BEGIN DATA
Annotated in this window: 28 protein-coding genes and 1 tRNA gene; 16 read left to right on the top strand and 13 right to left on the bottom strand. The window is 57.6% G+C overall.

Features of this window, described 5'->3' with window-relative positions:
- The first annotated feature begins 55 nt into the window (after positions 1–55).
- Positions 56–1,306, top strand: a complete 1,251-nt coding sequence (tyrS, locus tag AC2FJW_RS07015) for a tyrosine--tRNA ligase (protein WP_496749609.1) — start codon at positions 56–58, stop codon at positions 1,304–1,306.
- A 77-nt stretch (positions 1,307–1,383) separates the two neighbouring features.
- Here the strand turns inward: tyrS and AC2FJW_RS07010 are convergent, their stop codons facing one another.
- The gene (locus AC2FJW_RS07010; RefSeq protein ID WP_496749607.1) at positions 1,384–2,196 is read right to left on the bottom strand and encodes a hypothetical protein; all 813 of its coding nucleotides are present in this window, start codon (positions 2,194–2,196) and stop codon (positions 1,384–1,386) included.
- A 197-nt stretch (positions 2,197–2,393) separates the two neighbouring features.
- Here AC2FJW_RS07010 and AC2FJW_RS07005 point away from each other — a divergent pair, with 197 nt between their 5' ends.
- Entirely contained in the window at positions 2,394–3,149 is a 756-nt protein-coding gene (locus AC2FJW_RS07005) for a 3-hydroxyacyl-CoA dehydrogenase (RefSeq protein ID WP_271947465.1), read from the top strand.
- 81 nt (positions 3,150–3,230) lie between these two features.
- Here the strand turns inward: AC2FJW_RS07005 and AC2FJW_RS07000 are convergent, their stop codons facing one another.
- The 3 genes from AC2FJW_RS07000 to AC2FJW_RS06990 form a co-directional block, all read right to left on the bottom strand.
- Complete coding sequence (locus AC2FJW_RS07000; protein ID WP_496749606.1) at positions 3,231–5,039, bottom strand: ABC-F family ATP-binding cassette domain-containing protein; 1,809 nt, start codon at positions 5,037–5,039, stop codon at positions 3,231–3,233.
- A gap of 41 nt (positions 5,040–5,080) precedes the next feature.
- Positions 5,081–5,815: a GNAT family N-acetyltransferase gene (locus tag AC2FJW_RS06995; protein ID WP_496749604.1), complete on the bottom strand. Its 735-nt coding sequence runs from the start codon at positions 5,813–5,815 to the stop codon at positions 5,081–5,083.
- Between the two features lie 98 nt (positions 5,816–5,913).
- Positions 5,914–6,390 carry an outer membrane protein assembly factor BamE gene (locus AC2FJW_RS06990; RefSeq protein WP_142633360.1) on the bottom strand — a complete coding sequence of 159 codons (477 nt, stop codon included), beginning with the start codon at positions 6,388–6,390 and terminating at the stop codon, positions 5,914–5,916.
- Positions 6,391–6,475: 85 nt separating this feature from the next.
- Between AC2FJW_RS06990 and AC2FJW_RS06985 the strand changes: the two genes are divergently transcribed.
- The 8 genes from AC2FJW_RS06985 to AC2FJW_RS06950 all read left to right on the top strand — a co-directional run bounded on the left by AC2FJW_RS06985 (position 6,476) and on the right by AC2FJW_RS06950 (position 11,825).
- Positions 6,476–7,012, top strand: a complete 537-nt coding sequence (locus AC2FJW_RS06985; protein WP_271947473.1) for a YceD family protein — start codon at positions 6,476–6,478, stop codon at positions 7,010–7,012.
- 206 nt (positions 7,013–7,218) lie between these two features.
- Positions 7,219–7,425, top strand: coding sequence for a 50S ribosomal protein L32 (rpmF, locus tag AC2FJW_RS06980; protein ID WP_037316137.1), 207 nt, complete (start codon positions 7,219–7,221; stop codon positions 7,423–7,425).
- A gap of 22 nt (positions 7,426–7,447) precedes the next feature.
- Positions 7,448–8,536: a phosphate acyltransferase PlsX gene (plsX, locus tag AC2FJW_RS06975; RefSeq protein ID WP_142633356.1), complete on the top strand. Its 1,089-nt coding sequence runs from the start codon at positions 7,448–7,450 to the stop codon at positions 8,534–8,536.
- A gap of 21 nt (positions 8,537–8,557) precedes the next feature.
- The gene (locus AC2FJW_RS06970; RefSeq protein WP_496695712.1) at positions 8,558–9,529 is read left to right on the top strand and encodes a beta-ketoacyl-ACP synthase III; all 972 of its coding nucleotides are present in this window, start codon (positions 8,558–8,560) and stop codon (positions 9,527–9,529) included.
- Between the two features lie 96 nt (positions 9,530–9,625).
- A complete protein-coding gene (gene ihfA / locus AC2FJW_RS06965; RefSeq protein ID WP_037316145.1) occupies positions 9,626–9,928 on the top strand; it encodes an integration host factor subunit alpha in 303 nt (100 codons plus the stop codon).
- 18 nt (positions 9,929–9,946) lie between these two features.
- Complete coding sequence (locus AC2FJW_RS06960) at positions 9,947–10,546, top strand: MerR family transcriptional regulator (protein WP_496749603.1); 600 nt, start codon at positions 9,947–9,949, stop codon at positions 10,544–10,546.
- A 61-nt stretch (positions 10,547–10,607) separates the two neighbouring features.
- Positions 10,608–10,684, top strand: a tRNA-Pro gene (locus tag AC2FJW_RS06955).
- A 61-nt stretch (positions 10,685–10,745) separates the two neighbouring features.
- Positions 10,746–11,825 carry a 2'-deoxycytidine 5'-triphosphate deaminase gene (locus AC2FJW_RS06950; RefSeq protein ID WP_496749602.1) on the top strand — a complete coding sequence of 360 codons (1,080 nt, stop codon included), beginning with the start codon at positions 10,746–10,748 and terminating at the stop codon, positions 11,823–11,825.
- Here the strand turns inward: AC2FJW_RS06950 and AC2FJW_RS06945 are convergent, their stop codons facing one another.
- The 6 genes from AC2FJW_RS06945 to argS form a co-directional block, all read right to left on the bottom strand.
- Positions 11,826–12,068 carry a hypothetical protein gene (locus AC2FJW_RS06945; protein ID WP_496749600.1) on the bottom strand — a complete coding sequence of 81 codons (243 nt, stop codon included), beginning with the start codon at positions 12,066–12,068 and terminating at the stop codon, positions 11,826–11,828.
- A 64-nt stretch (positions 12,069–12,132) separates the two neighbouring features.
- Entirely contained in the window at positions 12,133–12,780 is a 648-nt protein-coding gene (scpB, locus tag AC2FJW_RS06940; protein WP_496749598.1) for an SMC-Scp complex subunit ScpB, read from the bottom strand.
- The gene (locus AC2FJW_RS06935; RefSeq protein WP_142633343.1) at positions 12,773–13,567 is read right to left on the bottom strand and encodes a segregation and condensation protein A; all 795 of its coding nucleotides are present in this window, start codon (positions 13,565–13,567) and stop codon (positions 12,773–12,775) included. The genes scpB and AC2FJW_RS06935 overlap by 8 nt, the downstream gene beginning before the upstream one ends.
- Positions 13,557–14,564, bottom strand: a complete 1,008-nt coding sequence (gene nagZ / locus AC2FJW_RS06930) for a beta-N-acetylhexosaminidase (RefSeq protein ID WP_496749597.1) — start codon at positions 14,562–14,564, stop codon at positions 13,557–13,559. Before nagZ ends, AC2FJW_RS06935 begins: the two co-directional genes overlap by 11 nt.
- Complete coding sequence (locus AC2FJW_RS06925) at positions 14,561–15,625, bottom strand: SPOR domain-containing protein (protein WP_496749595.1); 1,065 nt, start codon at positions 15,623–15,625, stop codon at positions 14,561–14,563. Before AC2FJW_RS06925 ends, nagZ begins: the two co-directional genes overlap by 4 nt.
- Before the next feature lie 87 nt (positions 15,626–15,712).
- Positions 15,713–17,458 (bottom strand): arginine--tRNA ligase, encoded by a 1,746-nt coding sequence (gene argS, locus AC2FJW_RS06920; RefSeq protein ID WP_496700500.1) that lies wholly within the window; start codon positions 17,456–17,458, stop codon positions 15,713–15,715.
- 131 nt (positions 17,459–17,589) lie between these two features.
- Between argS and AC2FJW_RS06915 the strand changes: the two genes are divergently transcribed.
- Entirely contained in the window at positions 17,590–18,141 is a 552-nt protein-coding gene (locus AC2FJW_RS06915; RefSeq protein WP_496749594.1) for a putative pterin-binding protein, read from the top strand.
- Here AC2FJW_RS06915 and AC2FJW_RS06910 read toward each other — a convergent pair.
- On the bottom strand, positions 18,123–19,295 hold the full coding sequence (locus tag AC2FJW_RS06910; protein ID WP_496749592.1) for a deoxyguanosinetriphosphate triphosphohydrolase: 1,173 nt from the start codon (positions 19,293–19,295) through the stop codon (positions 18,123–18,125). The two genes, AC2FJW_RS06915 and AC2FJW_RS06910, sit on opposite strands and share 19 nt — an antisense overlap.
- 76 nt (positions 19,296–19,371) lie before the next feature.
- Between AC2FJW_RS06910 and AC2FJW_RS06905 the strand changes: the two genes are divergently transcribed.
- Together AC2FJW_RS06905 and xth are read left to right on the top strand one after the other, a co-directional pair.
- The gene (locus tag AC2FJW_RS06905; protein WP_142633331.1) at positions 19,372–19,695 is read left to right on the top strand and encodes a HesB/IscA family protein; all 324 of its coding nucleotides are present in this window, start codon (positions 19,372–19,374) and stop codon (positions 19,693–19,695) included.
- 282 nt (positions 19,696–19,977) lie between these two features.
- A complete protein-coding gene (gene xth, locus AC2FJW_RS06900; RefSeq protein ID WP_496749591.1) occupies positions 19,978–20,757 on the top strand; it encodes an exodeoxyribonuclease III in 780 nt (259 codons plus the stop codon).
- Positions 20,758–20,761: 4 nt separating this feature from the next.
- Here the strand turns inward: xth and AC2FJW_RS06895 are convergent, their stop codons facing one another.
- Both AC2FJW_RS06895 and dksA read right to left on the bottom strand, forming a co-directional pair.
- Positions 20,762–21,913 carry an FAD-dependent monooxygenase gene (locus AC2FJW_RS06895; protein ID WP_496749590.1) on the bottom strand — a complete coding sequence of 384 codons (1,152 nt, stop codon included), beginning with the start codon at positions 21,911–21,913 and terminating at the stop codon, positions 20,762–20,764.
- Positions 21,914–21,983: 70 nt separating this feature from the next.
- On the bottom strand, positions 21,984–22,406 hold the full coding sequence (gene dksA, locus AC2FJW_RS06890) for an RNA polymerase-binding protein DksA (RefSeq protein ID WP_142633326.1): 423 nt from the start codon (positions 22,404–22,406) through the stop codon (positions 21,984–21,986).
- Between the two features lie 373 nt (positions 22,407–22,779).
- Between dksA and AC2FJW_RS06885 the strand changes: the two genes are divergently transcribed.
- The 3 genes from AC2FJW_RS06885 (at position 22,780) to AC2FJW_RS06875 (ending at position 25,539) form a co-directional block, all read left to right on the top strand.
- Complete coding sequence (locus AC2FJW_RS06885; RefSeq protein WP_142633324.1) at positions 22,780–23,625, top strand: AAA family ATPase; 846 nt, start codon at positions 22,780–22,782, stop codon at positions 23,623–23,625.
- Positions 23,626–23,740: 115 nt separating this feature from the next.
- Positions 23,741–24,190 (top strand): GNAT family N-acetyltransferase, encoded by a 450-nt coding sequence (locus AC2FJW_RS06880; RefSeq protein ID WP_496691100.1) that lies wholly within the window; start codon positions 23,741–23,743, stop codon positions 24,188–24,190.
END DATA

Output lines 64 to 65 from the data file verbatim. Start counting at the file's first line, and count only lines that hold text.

- Between the two features lie 373 nt (positions 22,407–22,779).
- Between dksA and AC2FJW_RS06885 the strand changes: the two genes are divergently transcribed.